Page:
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Electromagnetism
We want to apply the reaction theory developed in the first few lectures to
electronuclear interactions. It is worthwhile reviewing some facts from
electricity and magnetism.
CONSERVATION of CHARGE
dS
J
V
S

\ = =

V
3 3
surface. over the Integrate . S d element surface the leaves which J
density current charge, of flux a of because V volume
the from lost is dQ charge of amount an dt In time
S V
r d J S d J r d
t
T T T
T T
V
We used the divergence theorem to convert the integral over the surface S
into an integral over the volume V. We assume that the volume doesnt
change, so only the charge density V in the volume changes. This leads to
the continuity equation.
(1) , 0 = \ +

J
t
T
V
2
ELECTROSTATICS
Coulombs Law: This is a fundamental law of electrostatics. We will use the
Gaussian system of units here. This is also measured in cgs. The unit of
charge is the stat-coulomb. This amount of charge exerts a force of one
dyne on an equal charge located 1 centimeter away.
The electric field is a vector field which for a point charge is defined by
(2) ,

2
r
r
q
E =
T
r
q
E
From this expression for the electric field we derive Gauss law.

\ = =
V
3 3
) ( d 4
S V
r d E S d E r r
T T T
V T
We can convert the integral expression into a differential law,
(3) , 4TV = \ E
T
3
MAGNETOSTATICS
This case means that currents are constant. In particular the charge density
V(r) is independent of time. The consequence of this is that the divergence
of the current density J is zero. This is a result we can deduce from the
equation of continuity ( eqn 1). The fundamental experimental law in
magnetostatics is the Biot-Savart Law. The contribution dB, to the magnetic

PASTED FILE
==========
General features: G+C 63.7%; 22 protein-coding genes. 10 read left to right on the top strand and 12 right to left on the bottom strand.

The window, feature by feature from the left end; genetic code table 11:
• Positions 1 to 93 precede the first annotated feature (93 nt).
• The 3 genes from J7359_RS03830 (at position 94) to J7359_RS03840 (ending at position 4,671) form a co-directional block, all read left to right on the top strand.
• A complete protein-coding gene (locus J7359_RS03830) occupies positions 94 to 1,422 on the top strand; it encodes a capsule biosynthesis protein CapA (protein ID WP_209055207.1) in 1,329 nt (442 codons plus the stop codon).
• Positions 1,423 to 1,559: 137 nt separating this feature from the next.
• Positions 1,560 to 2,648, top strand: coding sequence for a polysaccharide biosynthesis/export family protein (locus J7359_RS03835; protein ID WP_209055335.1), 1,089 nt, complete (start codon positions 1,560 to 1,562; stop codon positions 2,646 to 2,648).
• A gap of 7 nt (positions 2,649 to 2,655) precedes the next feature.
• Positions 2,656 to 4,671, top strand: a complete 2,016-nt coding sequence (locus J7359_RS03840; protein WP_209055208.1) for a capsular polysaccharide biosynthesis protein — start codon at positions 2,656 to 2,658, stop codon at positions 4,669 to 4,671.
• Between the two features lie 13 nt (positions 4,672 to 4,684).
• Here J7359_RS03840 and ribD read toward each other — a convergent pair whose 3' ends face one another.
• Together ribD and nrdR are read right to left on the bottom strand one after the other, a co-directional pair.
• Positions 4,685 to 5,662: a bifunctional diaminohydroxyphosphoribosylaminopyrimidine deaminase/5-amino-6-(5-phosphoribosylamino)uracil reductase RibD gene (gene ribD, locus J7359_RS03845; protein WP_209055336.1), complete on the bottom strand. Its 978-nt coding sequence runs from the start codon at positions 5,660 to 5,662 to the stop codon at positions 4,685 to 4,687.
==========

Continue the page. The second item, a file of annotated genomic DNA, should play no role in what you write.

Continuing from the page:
field, B, at point P, due to the current I in a short length dl is given by.
(4) ,
| |
3
r
r l d
c
I
B d
T
T
T
v
=
I
r
S d J I
T T
=
.

where ,

J J J J dl l d = =
T T
We consider a current density J
into an area dS.
JdS
3
3
3
| | c
J
| |

r
r d r
r
r J dl
c
JdS
B d
T
T
T
T
v =
v
=
(5) ,
| ' |
'
) ' ( '
1
) (
3
3
r r
r r
r J dr
c
r B
T T
T T
T T

v =

We can rewrite (5) using


| ' |
1
| ' |
'
3
r r r r
r r
T T T T
T T

\ =

P
4


v \ = (6) ,
| ' |
) ' (
'
1
) (
3
r r
r J
dr
c
r B
T X
T
T
T
T
Eqn. 6 can be written in terms
of an auxiliary potential A,
called the vector potential.
(7) ), (
| ' |
) ' (
'
1
) (
3
r
r r
r J
r d
c
r A
T
T T
T
T
T
T
] \ +

Notice that the addition of the gradient of an arbitrary function ] in eqn 7


does not change the result we get for B in eqn 6. This arbitrariness in the
definition of the vector potential A can be used to advantage to simplify
equations. This flexibility is called gauge invariance. Consequently we
write for B,
(8) ), ( ) ( r A r B
T
T
T
T
v \ =
We can find another relation between B and J from Amperes Law.
S d B S d J
c
I
c
l d B
S C S
T T T T T T
v \ = = =

) (
4 4 T T
C is the path encircling a surface S. I is the total current through
surface S. We used Stokes theorem to connect the first and third
integral.
5
So for magnetostatics we get an alternate expression for Amperes law,
(9) ,
4
J
c
B
T T
T
= v \
ELECTRODYNAMICS
Now consider the case where currents change in time. The charge density is
now a function of time too.
FARADAYS LAW
S
C
E
B
B
The EMF generated around the curve C depends on
the changing magnetic flux through area S.
dl

1
= =
C
B
dt
d
c
l d E EMF
1
T T
Take the case where the geometry
remains constant so that only B changes
in time. Then using eqn 8,
(10) ,
1 1
S d
t
A
c
S d
t
B
c
S d E l d E
S S C S
T
T
T
T
T T T T

v \ =

= v \ =

6
From eqn 10 we note that an induced electric field arises from changing